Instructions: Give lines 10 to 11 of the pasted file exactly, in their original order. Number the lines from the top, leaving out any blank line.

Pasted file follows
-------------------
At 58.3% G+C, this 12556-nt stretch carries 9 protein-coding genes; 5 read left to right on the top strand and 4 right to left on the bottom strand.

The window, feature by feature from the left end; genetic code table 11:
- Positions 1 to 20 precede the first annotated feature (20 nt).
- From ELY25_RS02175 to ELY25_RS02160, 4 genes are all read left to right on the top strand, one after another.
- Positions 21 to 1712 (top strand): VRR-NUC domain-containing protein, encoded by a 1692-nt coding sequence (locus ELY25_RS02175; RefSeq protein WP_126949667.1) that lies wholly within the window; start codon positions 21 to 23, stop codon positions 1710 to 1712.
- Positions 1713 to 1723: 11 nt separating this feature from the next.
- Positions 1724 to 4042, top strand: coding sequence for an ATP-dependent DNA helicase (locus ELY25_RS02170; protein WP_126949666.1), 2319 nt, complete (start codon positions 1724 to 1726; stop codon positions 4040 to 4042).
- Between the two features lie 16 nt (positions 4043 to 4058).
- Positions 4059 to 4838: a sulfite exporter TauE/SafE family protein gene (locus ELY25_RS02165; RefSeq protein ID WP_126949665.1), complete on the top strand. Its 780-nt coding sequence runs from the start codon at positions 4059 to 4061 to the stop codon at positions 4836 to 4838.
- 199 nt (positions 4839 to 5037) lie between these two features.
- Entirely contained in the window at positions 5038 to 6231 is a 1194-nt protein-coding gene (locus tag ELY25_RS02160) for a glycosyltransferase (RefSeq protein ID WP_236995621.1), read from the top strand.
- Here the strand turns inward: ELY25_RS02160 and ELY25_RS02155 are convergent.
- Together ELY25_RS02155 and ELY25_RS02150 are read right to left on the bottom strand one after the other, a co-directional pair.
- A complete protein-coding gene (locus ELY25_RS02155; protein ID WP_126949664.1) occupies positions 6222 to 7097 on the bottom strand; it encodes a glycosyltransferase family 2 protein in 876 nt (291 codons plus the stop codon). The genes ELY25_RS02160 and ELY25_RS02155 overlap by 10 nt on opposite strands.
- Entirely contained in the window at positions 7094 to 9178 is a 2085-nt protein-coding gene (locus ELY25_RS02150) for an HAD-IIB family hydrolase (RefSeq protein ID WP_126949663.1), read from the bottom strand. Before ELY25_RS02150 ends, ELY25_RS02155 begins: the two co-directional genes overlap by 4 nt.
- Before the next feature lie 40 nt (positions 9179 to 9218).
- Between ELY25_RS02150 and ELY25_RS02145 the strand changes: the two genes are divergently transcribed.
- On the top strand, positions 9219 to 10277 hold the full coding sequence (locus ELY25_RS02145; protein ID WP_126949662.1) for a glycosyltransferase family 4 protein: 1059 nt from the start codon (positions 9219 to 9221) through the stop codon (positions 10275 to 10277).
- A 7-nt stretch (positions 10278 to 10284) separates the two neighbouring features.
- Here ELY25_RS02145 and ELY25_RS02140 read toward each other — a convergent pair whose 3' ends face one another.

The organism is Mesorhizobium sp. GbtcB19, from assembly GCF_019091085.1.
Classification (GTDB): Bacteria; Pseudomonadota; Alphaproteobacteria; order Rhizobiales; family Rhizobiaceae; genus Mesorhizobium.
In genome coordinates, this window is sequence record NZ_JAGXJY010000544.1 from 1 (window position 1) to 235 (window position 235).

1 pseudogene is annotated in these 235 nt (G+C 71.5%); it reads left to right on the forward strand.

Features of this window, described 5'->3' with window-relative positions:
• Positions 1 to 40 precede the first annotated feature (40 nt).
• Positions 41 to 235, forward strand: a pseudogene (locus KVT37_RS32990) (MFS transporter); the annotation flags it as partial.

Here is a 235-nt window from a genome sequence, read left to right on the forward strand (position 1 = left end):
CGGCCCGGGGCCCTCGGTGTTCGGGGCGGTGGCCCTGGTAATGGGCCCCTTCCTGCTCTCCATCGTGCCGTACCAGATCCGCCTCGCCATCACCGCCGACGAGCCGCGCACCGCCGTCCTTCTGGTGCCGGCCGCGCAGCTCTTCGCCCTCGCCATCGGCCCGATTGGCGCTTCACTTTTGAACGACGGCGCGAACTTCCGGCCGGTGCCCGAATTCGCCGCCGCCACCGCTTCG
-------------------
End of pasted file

- 199 nt (positions 4839 to 5037) lie between these two features.
- Entirely contained in the window at positions 5038 to 6231 is a 1194-nt protein-coding gene (locus tag ELY25_RS02160) for a glycosyltransferase (RefSeq protein ID WP_236995621.1), read from the top strand.